In the meantime, Walmart anticipates challenging market conditions in the first quarter and year ahead which could cause profits to fall below prior year levels. Same store sales at the Walmart’s U.S. stores and Sam’s Club are expected to be flat as the new fiscal year got off to a rocky start with more bad weather.
"We expect economic factors to continue to weigh on our outlook," said Walmart CFO Charles Holley. "Some of the factors affecting our consumers include reductions in government benefits, higher taxes and tighter credit. Further, we have higher group health care costs in the U.S. These concerns, combined with investments in e-commerce, will make it difficult to achieve the goal we have of growing operating income at the same or faster rate than sales.”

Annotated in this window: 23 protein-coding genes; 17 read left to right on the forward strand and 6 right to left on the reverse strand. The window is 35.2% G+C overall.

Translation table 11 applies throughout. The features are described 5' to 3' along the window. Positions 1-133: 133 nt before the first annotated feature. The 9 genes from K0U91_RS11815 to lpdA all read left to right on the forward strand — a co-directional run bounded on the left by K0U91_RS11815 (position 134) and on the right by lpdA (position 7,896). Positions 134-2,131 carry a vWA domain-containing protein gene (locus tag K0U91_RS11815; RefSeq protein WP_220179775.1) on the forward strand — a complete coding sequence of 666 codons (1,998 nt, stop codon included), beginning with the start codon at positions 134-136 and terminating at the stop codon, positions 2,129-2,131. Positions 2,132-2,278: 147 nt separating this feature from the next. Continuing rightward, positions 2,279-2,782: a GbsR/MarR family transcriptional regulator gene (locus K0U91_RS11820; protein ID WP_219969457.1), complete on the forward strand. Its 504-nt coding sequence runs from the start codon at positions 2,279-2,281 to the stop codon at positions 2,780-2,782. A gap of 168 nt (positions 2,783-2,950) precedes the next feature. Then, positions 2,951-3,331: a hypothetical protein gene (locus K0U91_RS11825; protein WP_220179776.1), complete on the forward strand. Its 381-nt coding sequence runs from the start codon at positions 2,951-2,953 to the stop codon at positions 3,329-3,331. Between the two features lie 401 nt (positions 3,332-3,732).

He indicated a 3% to 5% increase in sales during the current fiscal year that was forecast last fall now looks overly optimistic and said the company expects to be toward the lower end of that forecast.